1. Message filters occur earlier in the email pipeline than content filters. Message filters before the email goes into the workqueue. The content filters occur inside the workqueue.
2. Message filters are currently only administered from the command line. Content filters can be administered from both the CLI and the GUI interface, however, the GUI interface is the recommended mehtod.
3. Content filters have an inbound and an outbound set of content filters, depending upon the direction of the message. That is, whether it's a relayed email (outgoing content filters) or inbound mail(inbound content filters). Message filters on the other hand, are autmoatically applied to both inbound and outgoing traffic, unless you lock it down to a specific listener. If you only have one listener, you may need to differentiate your flow of traffic by sendergroups or something else.
4. Message filters and content filters can pretty much have the same conditions and actions. However, message filters allow for if-else conditions, so they are more robust.
5. You can use message and content filters in unison. For example, use a message filter to insert a custom header that you content filter can key off of. However, this does not work the other way around. You cannot insert a custom header in the content filter and have the message filter key off of that info. Due to the way the email pipeline is set up, message filters come first, then content filters.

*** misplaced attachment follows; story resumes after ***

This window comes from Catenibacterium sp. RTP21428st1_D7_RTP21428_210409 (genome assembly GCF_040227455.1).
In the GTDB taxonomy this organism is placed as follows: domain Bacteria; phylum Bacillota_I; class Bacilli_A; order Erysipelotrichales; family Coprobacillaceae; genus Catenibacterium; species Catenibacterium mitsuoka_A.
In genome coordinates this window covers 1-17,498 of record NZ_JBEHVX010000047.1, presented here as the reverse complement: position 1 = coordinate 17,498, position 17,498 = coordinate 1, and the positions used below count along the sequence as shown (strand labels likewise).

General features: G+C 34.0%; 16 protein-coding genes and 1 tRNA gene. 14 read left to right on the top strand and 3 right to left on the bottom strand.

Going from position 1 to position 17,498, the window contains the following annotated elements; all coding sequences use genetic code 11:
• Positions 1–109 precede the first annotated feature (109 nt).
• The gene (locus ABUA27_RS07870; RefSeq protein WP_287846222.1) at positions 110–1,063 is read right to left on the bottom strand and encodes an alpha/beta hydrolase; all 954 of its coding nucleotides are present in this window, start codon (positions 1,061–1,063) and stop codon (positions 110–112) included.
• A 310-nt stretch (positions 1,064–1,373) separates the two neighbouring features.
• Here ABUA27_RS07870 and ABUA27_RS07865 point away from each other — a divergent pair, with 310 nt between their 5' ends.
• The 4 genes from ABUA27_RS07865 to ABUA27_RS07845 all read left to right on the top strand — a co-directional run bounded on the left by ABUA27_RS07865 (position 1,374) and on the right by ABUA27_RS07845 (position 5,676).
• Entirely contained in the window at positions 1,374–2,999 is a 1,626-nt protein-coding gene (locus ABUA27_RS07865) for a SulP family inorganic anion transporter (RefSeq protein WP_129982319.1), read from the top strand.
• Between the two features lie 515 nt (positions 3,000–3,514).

6. Easy of use: content filters are a bit more intuitive and user-friendly. message filters are more advanced, so it has a bigger learning curve.
7. Content filters used with customized incoming or outgoing mail policies allow you to splinter messages. Splintering messages allow you to split messages up by recipients. Message filters don't allow splintering and are applied to the entire message.
AsyncOS User Guide: Content Filters Overview
AsyncOS User Guide: Message Filters
AsyncOS User Guide: Email Pipeline